In another aspect, the present disclosure provides polynucleotides encoding the non-naturally occurring polypeptides described herein. These polynucleotides may be operatively linked to one or more heterologous regulatory sequences that control gene expression to create a recombinant polynucleotide capable of expressing the ketoreductase polypeptide. Expression constructs containing a heterologous polynucleotide encoding the engineered ketoreductase polypeptide can be introduced into appropriate host cells to express the corresponding polypeptide.

Because of the knowledge of the codons corresponding to the various amino acids, availability of a protein sequence provides a description of all the polynucleotides capable of encoding the subject. Thus, having identified a particular amino acid sequence, those skilled in the art could make any number of different nucleic acids by simply modifying the sequence of one or more codons in a way which does not change the amino acid sequence of the protein. In this regard, the present disclosure specifically contemplates each and every possible variation of polynucleotides that could be made by selecting combinations based on the possible codon choices, and all such variations are to be considered specifically disclosed for any polypeptide described herein, including the amino acid sequences presented in Table 3.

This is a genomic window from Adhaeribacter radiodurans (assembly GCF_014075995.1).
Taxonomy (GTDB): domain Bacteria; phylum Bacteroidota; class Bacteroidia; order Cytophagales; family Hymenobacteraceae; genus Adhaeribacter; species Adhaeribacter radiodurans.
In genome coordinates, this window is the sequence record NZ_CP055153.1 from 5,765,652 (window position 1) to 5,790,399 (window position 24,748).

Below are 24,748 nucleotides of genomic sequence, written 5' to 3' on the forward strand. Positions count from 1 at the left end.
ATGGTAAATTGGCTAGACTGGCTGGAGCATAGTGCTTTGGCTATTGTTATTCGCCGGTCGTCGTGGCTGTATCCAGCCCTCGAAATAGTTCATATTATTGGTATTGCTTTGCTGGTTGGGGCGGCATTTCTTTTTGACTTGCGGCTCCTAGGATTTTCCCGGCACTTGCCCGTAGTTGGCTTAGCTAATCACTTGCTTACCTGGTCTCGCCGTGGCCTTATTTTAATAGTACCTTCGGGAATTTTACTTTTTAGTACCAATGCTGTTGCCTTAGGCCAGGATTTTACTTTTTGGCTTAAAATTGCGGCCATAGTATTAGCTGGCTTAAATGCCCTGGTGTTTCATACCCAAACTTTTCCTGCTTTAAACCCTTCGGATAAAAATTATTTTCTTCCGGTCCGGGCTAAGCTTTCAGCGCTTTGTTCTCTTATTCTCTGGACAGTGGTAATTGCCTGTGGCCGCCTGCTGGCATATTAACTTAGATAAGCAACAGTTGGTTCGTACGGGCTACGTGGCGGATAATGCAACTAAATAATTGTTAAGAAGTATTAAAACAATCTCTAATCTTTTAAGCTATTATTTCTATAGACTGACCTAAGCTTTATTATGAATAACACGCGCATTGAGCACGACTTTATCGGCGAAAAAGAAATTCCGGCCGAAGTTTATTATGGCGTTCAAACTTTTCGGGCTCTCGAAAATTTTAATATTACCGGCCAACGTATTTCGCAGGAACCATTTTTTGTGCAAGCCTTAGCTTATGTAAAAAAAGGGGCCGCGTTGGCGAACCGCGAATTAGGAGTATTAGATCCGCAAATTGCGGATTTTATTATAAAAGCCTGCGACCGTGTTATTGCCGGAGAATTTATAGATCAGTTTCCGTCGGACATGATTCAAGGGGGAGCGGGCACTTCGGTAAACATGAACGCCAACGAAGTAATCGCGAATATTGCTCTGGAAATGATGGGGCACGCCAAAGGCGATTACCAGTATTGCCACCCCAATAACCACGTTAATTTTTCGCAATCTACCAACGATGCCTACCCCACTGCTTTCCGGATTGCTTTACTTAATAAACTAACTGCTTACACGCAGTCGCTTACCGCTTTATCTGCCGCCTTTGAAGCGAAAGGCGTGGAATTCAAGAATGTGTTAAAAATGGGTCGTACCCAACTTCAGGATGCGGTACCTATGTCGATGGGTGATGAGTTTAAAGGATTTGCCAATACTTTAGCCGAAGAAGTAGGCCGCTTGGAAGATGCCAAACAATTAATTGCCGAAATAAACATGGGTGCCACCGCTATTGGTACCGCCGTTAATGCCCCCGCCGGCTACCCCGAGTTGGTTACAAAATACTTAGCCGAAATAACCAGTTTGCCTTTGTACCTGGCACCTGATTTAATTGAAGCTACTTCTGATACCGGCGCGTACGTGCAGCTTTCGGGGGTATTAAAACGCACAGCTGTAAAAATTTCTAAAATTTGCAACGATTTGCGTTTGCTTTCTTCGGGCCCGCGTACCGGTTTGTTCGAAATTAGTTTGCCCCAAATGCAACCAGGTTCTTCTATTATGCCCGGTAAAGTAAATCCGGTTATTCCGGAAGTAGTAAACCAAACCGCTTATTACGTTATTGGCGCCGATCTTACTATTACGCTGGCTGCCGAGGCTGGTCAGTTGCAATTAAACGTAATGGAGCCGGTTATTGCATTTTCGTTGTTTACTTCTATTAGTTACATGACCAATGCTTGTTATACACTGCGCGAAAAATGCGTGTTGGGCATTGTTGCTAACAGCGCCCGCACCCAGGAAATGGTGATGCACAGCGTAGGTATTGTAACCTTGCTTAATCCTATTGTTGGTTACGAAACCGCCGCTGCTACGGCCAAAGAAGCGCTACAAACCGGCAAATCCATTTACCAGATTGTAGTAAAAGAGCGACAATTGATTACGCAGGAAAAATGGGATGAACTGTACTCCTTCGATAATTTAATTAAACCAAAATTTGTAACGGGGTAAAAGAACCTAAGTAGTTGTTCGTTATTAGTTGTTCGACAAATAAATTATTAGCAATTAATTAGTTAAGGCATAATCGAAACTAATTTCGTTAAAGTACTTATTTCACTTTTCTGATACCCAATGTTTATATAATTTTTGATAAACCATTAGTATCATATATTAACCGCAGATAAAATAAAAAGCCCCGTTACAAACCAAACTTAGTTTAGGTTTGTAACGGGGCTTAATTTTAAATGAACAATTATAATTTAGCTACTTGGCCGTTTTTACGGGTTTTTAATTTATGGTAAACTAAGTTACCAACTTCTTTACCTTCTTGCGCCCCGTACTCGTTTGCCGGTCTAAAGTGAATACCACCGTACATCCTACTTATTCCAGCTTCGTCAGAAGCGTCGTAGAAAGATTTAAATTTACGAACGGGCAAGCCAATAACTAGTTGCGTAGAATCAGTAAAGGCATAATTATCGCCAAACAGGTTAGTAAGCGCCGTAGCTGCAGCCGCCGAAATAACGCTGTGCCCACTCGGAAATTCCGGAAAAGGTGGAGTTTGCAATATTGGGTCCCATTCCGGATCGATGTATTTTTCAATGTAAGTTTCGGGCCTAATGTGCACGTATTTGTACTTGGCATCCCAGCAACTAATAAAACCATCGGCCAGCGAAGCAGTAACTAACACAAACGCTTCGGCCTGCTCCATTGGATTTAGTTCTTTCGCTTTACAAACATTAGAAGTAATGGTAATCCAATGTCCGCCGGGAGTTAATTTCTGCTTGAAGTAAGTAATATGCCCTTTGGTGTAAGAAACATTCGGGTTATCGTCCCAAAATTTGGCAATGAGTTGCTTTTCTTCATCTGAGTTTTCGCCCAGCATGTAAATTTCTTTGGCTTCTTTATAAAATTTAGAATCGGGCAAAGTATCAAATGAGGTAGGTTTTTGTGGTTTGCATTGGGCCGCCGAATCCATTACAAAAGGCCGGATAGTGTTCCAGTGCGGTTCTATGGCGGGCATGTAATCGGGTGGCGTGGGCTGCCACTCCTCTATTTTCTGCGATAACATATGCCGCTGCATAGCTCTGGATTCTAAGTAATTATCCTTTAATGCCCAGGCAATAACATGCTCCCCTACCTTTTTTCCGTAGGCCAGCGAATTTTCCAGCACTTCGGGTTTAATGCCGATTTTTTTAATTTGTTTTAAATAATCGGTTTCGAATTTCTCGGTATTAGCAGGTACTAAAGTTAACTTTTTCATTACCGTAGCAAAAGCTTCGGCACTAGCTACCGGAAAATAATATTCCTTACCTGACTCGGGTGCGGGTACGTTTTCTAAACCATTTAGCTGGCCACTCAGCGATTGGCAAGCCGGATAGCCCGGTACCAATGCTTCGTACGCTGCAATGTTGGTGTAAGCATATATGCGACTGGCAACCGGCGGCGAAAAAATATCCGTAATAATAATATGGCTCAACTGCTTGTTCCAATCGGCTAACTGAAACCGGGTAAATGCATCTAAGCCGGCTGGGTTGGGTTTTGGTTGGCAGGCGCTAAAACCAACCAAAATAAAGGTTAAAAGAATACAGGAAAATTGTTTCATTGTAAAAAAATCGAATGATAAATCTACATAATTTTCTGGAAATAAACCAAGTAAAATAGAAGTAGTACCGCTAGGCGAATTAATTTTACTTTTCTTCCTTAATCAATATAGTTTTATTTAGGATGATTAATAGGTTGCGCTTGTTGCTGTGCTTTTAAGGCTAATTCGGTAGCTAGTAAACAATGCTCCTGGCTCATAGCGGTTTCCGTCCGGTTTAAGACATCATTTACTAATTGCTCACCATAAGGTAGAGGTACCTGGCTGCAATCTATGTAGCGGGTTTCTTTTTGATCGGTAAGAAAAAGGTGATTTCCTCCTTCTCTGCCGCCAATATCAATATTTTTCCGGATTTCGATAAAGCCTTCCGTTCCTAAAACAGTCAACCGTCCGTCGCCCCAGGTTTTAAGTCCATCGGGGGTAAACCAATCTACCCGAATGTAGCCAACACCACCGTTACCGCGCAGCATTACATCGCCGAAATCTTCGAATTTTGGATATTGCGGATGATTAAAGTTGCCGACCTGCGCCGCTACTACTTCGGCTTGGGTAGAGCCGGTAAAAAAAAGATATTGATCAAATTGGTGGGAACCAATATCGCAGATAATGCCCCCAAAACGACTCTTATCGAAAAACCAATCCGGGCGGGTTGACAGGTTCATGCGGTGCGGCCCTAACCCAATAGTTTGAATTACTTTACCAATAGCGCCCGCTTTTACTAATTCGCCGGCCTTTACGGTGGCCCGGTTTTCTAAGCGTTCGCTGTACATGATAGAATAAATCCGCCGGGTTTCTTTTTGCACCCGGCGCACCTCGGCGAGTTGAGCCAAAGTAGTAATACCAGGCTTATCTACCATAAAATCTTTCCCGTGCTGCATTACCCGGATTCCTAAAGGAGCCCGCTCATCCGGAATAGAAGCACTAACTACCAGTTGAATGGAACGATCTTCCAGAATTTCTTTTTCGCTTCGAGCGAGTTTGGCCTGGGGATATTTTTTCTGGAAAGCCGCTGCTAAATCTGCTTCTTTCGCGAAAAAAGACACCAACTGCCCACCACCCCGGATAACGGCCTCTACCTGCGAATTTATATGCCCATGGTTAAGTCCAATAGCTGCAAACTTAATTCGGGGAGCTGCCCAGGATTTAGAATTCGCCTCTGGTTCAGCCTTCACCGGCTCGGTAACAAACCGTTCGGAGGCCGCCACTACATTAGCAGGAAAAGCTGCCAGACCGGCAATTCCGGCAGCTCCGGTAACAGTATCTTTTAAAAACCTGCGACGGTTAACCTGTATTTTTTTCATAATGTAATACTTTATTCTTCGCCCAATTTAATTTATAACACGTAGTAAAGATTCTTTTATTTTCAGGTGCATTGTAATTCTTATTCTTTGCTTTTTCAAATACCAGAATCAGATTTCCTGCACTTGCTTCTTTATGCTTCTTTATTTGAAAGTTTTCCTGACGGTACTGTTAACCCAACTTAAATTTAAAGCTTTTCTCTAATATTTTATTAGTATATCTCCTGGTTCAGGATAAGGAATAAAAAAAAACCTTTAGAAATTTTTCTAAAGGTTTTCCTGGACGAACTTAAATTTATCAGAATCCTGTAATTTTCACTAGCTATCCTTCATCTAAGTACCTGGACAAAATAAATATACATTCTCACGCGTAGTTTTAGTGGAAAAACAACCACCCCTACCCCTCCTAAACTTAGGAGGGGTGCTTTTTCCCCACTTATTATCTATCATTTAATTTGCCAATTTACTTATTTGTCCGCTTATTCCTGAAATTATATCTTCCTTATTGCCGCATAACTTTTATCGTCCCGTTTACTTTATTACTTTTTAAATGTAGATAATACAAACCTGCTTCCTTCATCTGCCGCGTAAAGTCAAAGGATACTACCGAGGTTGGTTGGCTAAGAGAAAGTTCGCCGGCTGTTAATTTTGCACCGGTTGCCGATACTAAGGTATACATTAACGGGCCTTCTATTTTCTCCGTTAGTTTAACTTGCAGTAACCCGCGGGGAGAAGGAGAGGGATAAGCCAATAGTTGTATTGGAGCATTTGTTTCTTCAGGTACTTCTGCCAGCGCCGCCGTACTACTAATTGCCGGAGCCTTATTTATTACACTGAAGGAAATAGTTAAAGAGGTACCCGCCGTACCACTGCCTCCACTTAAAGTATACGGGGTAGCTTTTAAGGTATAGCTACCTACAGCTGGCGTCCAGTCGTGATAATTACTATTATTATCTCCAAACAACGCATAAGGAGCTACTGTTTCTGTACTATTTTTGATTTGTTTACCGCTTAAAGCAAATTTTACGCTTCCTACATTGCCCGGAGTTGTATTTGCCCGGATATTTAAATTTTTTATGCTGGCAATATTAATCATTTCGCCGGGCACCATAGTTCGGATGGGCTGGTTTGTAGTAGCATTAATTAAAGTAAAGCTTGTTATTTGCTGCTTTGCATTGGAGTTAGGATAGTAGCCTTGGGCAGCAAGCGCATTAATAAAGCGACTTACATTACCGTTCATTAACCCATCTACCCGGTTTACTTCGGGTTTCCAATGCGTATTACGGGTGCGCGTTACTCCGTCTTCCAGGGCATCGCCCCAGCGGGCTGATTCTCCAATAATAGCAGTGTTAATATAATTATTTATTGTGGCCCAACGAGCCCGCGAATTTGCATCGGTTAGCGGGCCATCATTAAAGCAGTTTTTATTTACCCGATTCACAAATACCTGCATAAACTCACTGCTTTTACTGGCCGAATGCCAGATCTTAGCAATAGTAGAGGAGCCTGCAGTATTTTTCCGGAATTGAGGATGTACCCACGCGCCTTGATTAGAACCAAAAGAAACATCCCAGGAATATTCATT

In some embodiments, the polynucleotides can be selected and/or engineered to comprise codons that are preferably selected to fit the host cell in which the protein is being produced. For example, preferred codons used in bacteria are used to express the gene in bacteria; preferred codons used in yeast are used for expression in yeast; and preferred codons used in mammals are used for expression in mammalian cells. Since not all codons need to be replaced to optimize the codon usage of the ketoreductases (e.g., because the natural sequence can have preferred codons and because use of preferred codons may not be required for all amino acid residues), codon optimized polynucleotides encoding the ketoreductase polypeptides may contain preferred codons at about 40%, 50%, 60%, 70%, 80%, or greater than 90% of codon positions of the full length coding region.

In some embodiments, the polynucleotide encodes a non-naturally occurring polypeptide capable of converting compound (2c) or a structural analog thereof to compound (1c) or corresponding structural analog in enantiomeric excess, where the polypeptide comprises an amino acid sequence having at least 80%, 85%, 86%, 87%, 88%, 89%, 90%, 91%, 92%, 93%, 94%, 95%, 96%, 97%, 98%, or 99% identity to a reference polypeptide selected from any one of SEQ ID NO: 4, 6, 8, 10, 12, 14, 16, 18, 20, 22, 24, 26, 28, 30, 32, 34, 36, and 38.